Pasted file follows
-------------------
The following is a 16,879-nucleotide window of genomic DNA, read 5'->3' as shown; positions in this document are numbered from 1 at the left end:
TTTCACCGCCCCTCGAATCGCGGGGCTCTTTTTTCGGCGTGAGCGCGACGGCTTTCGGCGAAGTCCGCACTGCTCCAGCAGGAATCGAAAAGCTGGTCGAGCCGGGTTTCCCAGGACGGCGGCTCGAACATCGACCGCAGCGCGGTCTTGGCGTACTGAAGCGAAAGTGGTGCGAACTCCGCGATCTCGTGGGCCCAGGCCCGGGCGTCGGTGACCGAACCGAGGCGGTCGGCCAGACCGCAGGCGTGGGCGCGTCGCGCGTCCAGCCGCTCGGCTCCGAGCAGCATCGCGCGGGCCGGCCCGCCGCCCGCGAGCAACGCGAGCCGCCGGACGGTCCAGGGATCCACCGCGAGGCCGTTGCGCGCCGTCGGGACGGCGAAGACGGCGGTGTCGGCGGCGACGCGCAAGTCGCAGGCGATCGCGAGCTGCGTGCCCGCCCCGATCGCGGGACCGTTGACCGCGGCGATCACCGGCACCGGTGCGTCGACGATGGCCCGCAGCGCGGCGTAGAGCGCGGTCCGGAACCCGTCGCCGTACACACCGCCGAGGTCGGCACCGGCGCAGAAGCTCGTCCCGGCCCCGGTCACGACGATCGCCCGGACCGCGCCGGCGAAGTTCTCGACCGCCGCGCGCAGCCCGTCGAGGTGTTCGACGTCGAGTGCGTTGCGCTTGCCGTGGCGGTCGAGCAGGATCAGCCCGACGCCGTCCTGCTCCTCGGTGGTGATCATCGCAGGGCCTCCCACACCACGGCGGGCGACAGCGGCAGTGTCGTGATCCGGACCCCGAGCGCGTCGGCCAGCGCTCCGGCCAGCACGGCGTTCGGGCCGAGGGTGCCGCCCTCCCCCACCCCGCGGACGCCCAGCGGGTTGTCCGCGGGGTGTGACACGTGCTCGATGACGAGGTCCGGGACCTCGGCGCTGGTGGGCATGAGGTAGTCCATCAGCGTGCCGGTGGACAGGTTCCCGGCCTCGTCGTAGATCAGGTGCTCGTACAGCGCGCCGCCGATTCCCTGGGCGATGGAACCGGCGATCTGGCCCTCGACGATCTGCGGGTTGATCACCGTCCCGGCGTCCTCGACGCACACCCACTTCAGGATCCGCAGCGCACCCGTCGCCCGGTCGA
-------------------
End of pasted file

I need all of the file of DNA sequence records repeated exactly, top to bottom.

The following is a 16,879-nucleotide window of genomic DNA, read 5'->3' as shown; positions in this document are numbered from 1 at the left end:
TTTCACCGCCCCTCGAATCGCGGGGCTCTTTTTTCGGCGTGAGCGCGACGGCTTTCGGCGAAGTCCGCACTGCTCCAGCAGGAATCGAAAAGCTGGTCGAGCCGGGTTTCCCAGGACGGCGGCTCGAACATCGACCGCAGCGCGGTCTTGGCGTACTGAAGCGAAAGTGGTGCGAACTCCGCGATCTCGTGGGCCCAGGCCCGGGCGTCGGTGACCGAACCGAGGCGGTCGGCCAGACCGCAGGCGTGGGCGCGTCGCGCGTCCAGCCGCTCGGCTCCGAGCAGCATCGCGCGGGCCGGCCCGCCGCCCGCGAGCAACGCGAGCCGCCGGACGGTCCAGGGATCCACCGCGAGGCCGTTGCGCGCCGTCGGGACGGCGAAGACGGCGGTGTCGGCGGCGACGCGCAAGTCGCAGGCGATCGCGAGCTGCGTGCCCGCCCCGATCGCGGGACCGTTGACCGCGGCGATCACCGGCACCGGTGCGTCGACGATGGCCCGCAGCGCGGCGTAGAGCGCGGTCCGGAACCCGTCGCCGTACACACCGCCGAGGTCGGCACCGGCGCAGAAGCTCGTCCCGGCCCCGGTCACGACGATCGCCCGGACCGCGCCGGCGAAGTTCTCGACCGCCGCGCGCAGCCCGTCGAGGTGTTCGACGTCGAGTGCGTTGCGCTTGCCGTGGCGGTCGAGCAGGATCAGCCCGACGCCGTCCTGCTCCTCGGTGGTGATCATCGCAGGGCCTCCCACACCACGGCGGGCGACAGCGGCAGTGTCGTGATCCGGACCCCGAGCGCGTCGGCCAGCGCTCCGGCCAGCACGGCGTTCGGGCCGAGGGTGCCGCCCTCCCCCACCCCGCGGACGCCCAGCGGGTTGTCCGCGGGGTGTGACACGTGCTCGATGACGAGGTCCGGGACCTCGGCGCTGGTGGGCATGAGGTAGTCCATCAGCGTGCCGGTGGACAGGTTCCCGGCCTCGTCGTAGATCAGGTGCTCGTACAGCGCGCCGCCGATTCCCTGGGCGATGGAACCGGCGATCTGGCCCTCGACGATCTGCGGGTTGATCACCGTCCCGGCGTCCTCGACGCACACCCACTTCAGGATCCGCAGCGCACCCGTCGCCCGGTCGA